If I could make a suggestion to LaPierre, I would tell him to talk less, read and listen more. There’s reasonable disagreement to be had about how to prevent further mass shootings, but his suggestion was not reasonable. It was ignorant, offensive, and probably dishonest.

How To Make Your Social Spaces More Welcoming To Shy, Socially Anxious, or Introverted People

Social interaction is hard for many people for many different reasons. Plenty has already been written on how these people can change themselves or learn how to better cope with social situations, so I have little interest in rehashing that. What I really want to discuss is how others can set up their social spaces and events in ways that make it easier for these people to participate.

A disclaimer: this post is written from my individual perspective (albeit with a few suggestions from friends). I’m just one person, one person who is an introvert and has struggled with social anxiety and shyness in the past. If you read this post and find it useful, discuss it with other people you know who might disagree with or confirm various parts of it.

It’s also important to note that shyness, introversion, and social anxiety are different things. Shyness is a personality trait that some people grow out of after childhood and others don’t. Introversion is a personality “type” that rarely changes much during a person’s lifetime and can involve a bunch of related traits. Social anxiety is a mental disorder that can be treated in various ways, but not everyone has access to treatment or is able to find one that works. The reason I’m lumping them all together in this post is only because people who have them can all benefit from similar social accommodations–not because they’re the same thing.

So, first and foremost:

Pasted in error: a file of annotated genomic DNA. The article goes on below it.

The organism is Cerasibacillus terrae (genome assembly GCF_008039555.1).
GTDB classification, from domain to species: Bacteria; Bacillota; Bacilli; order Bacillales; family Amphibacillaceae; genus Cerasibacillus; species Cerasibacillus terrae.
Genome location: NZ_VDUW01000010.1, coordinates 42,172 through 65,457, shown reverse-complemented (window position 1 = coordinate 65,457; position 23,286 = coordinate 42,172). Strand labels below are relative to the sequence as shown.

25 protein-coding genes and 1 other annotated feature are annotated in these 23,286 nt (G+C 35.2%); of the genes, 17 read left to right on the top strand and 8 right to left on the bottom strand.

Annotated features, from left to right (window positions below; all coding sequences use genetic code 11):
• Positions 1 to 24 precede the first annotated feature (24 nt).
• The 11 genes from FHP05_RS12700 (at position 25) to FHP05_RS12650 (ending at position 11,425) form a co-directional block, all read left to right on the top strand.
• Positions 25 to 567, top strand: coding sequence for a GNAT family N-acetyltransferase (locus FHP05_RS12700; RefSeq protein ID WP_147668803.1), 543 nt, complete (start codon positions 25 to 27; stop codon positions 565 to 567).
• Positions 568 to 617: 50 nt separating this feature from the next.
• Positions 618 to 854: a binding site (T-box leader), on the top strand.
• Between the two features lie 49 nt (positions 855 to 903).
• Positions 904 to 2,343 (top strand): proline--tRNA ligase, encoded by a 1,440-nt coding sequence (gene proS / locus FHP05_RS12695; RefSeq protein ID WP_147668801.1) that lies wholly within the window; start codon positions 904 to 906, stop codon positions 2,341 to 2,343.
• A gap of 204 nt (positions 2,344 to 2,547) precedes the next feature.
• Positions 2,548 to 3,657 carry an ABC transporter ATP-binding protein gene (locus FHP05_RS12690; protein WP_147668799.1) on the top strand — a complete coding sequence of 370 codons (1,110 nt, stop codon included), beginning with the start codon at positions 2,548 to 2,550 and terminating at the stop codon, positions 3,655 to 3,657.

1. Include them.

Sounds so obvious, doesn’t it? Unfortunately, it’s not. Social events of all kinds, whether informal ones like parties or “serious” ones like conferences, are often attended by groups of friends. But they’re also often attended by people who come hoping to make friends and meet like-minded folks. If you’d like to bring new people into the fold of your group, you have to create an environment in which new people feel welcomed and wanted, even if they’re shy, quiet, or anxious around strangers.

I can’t count the number of times I’ve walked up and introduced myself to people–or, worse, been invited somewhere with a group of established friends–who then proceeded to ignore me and keep discussing their own inside jokes and gossip. When I was younger and more socially anxious, reaching out to people was almost impossible because I was terrified of this exact possibility and the awkwardness that ensues when you’re greeted and introduced and then ignored.

Now, as an adult who’s much more likely to be the one with the established friend group than the newbie, I sometimes catching myself doing the same thing and I try to make an effort to include the new person in the conversation instead.

Excluding people from conversation is rude at best and anxiety-provoking at worst, and it’s easy to avoid. If you’d like new people to come to your events and feel welcome there, you have to actually include them.

And on another level, it’s important to actually invite people to your event even if they seem shy or not very social. Give them a lot of information about the event–what will happen there, how many people there will be, who else they know is coming, and so on. As long as your invitation isn’t coercive (see below), they can decide for themselves whether they’re comfortable attending or not.

2. On the other hand, don’t try to force them into social interaction.

Social coercion bothers me, both in my personal life and on a philosophical level. If someone’s perfectly happy sitting off to the side on their own, there’s no reason for you to try to force them to mingle just for the sake of feeling like a successful host. Even if you think it’s “for their own good.”

If you see a person at your event who seems shy or anxious, you could come up to them alone and ask if they’d like to be introduced to others or to participate in whatever’s going on. (For large events like conferences, it can be helpful to have a person whose job it is to do this.) If they say no, that’s it. Say, “Okay, please let me know if you change your mind!” and leave them alone.

Note that some people with social anxiety wouldn’t agree with me on this, because they wouldn’t want to be approached at all. This is one great reason why you should seek other opinions, not just mine!

3. Physically organize your space in a way that allows shy or anxious people to have time alone.